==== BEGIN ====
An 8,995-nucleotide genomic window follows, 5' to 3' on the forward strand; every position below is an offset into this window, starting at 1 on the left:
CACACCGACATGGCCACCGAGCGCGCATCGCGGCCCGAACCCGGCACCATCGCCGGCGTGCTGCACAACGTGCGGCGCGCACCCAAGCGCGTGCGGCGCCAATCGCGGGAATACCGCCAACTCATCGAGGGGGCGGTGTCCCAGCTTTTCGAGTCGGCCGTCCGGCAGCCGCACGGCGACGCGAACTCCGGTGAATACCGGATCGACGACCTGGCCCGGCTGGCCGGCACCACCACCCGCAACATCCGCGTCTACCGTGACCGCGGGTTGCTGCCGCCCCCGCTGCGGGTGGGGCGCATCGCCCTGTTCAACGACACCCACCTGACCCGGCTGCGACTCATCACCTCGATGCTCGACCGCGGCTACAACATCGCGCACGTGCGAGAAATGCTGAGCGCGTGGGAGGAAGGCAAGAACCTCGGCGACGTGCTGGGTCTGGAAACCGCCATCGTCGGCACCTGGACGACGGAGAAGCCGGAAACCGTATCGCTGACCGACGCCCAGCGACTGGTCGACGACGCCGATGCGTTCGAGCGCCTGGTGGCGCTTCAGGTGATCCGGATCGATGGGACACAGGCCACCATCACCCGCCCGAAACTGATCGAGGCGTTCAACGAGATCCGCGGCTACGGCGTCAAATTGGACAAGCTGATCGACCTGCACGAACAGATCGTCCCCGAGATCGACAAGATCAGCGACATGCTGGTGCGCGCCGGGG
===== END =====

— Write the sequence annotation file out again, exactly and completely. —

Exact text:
An 8,995-nucleotide genomic window follows, 5' to 3' on the forward strand; every position below is an offset into this window, starting at 1 on the left:
CACACCGACATGGCCACCGAGCGCGCATCGCGGCCCGAACCCGGCACCATCGCCGGCGTGCTGCACAACGTGCGGCGCGCACCCAAGCGCGTGCGGCGCCAATCGCGGGAATACCGCCAACTCATCGAGGGGGCGGTGTCCCAGCTTTTCGAGTCGGCCGTCCGGCAGCCGCACGGCGACGCGAACTCCGGTGAATACCGGATCGACGACCTGGCCCGGCTGGCCGGCACCACCACCCGCAACATCCGCGTCTACCGTGACCGCGGGTTGCTGCCGCCCCCGCTGCGGGTGGGGCGCATCGCCCTGTTCAACGACACCCACCTGACCCGGCTGCGACTCATCACCTCGATGCTCGACCGCGGCTACAACATCGCGCACGTGCGAGAAATGCTGAGCGCGTGGGAGGAAGGCAAGAACCTCGGCGACGTGCTGGGTCTGGAAACCGCCATCGTCGGCACCTGGACGACGGAGAAGCCGGAAACCGTATCGCTGACCGACGCCCAGCGACTGGTCGACGACGCCGATGCGTTCGAGCGCCTGGTGGCGCTTCAGGTGATCCGGATCGATGGGACACAGGCCACCATCACCCGCCCGAAACTGATCGAGGCGTTCAACGAGATCCGCGGCTACGGCGTCAAATTGGACAAGCTGATCGACCTGCACGAACAGATCGTCCCCGAGATCGACAAGATCAGCGACATGCTGGTGCGCGCCGGGG